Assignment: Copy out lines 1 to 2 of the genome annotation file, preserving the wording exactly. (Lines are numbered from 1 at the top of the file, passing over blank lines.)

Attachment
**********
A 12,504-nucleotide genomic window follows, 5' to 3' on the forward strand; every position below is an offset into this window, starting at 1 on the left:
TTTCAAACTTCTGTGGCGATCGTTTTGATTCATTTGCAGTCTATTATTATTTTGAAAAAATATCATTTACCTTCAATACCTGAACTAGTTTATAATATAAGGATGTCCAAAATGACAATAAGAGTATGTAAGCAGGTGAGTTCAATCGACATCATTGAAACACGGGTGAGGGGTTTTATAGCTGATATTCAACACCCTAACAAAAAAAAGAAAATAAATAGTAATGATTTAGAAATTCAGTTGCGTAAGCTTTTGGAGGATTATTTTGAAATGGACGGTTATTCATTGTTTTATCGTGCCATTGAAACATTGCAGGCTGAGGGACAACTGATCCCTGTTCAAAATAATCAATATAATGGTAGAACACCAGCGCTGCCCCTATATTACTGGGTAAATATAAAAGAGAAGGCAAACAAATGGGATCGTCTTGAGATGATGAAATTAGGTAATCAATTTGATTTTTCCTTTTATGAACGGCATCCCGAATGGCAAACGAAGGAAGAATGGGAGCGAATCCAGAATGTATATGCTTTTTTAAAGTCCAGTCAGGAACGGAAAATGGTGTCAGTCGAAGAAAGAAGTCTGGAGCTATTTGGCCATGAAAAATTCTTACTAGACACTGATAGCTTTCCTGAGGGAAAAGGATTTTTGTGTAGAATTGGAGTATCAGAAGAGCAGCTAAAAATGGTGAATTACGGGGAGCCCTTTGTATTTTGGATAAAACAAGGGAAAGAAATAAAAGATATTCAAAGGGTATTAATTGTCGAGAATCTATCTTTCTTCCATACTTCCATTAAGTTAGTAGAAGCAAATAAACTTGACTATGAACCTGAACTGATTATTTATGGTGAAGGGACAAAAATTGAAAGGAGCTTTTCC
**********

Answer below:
A 12,504-nucleotide genomic window follows, 5' to 3' on the forward strand; every position below is an offset into this window, starting at 1 on the left:
TTTCAAACTTCTGTGGCGATCGTTTTGATTCATTTGCAGTCTATTATTATTTTGAAAAAATATCATTTACCTTCAATACCTGAACTAGTTTATAATATAAGGATGTCCAAAATGACAATAAGAGTATGTAAGCAGGTGAGTTCAATCGACATCATTGAAACACGGGTGAGGGGTTTTATAGCTGATATTCAACACCCTAACAAAAAAAAGAAAATAAATAGTAATGATTTAGAAATTCAGTTGCGTAAGCTTTTGGAGGATTATTTTGAAATGGACGGTTATTCATTGTTTTATCGTGCCATTGAAACATTGCAGGCTGAGGGACAACTGATCCCTGTTCAAAATAATCAATATAATGGTAGAACACCAGCGCTGCCCCTATATTACTGGGTAAATATAAAAGAGAAGGCAAACAAATGGGATCGTCTTGAGATGATGAAATTAGGTAATCAATTTGATTTTTCCTTTTATGAACGGCATCCCGAATGGCAAACGAAGGAAGAATGGGAGCGAATCCAGAATGTATATGCTTTTTTAAAGTCCAGTCAGGAACGGAAAATGGTGTCAGTCGAAGAAAGAAGTCTGGAGCTATTTGGCCATGAAAAATTCTTACTAGACACTGATAGCTTTCCTGAGGGAAAAGGATTTTTGTGTAGAATTGGAGTATCAGAAGAGCAGCTAAAAATGGTGAATTACGGGGAGCCCTTTGTATTTTGGATAAAACAAGGGAAAGAAATAAAAGATATTCAAAGGGTATTAATTGTCGAGAATCTATCTTTCTTCCATACTTCCATTAAGTTAGTAGAAGCAAATAAACTTGACTATGAACCTGAACTGATTATTTATGGTGAAGGGACAAAAATTGAAAGGAGCTTTTCC